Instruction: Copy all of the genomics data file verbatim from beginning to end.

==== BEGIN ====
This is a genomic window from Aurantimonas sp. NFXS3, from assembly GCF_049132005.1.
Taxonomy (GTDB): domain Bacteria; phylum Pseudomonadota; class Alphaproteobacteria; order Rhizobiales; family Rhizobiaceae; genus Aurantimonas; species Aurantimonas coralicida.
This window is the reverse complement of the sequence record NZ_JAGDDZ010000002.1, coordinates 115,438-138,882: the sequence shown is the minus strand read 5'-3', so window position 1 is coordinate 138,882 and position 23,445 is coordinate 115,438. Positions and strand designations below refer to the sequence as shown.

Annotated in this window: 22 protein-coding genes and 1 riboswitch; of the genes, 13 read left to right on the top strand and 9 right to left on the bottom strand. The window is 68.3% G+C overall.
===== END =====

This is a genomic window from Aurantimonas sp. NFXS3, from assembly GCF_049132005.1.
Taxonomy (GTDB): domain Bacteria; phylum Pseudomonadota; class Alphaproteobacteria; order Rhizobiales; family Rhizobiaceae; genus Aurantimonas; species Aurantimonas coralicida.
This window is the reverse complement of the sequence record NZ_JAGDDZ010000002.1, coordinates 115,438-138,882: the sequence shown is the minus strand read 5'-3', so window position 1 is coordinate 138,882 and position 23,445 is coordinate 115,438. Positions and strand designations below refer to the sequence as shown.

Annotated in this window: 22 protein-coding genes and 1 riboswitch; of the genes, 13 read left to right on the top strand and 9 right to left on the bottom strand. The window is 68.3% G+C overall.